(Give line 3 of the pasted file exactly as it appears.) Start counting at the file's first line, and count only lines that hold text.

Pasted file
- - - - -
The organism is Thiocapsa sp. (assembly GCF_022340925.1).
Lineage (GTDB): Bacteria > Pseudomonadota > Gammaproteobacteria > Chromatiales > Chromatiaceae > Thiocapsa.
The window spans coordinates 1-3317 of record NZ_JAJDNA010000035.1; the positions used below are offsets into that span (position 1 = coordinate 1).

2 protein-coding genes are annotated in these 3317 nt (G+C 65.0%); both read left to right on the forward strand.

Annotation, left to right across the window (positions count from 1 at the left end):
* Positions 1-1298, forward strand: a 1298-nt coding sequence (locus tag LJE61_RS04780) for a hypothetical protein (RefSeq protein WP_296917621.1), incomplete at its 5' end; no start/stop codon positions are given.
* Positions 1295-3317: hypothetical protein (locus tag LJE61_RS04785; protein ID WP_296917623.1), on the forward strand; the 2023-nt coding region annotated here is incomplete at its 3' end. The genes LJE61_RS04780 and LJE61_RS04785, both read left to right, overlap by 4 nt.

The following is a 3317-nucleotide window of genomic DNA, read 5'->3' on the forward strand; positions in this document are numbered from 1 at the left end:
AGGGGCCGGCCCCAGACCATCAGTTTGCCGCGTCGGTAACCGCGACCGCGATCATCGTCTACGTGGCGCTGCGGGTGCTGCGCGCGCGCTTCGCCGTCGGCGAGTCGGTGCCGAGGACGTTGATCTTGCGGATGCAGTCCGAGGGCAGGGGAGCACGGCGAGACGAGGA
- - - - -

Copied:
The window spans coordinates 1-3317 of record NZ_JAJDNA010000035.1; the positions used below are offsets into that span (position 1 = coordinate 1).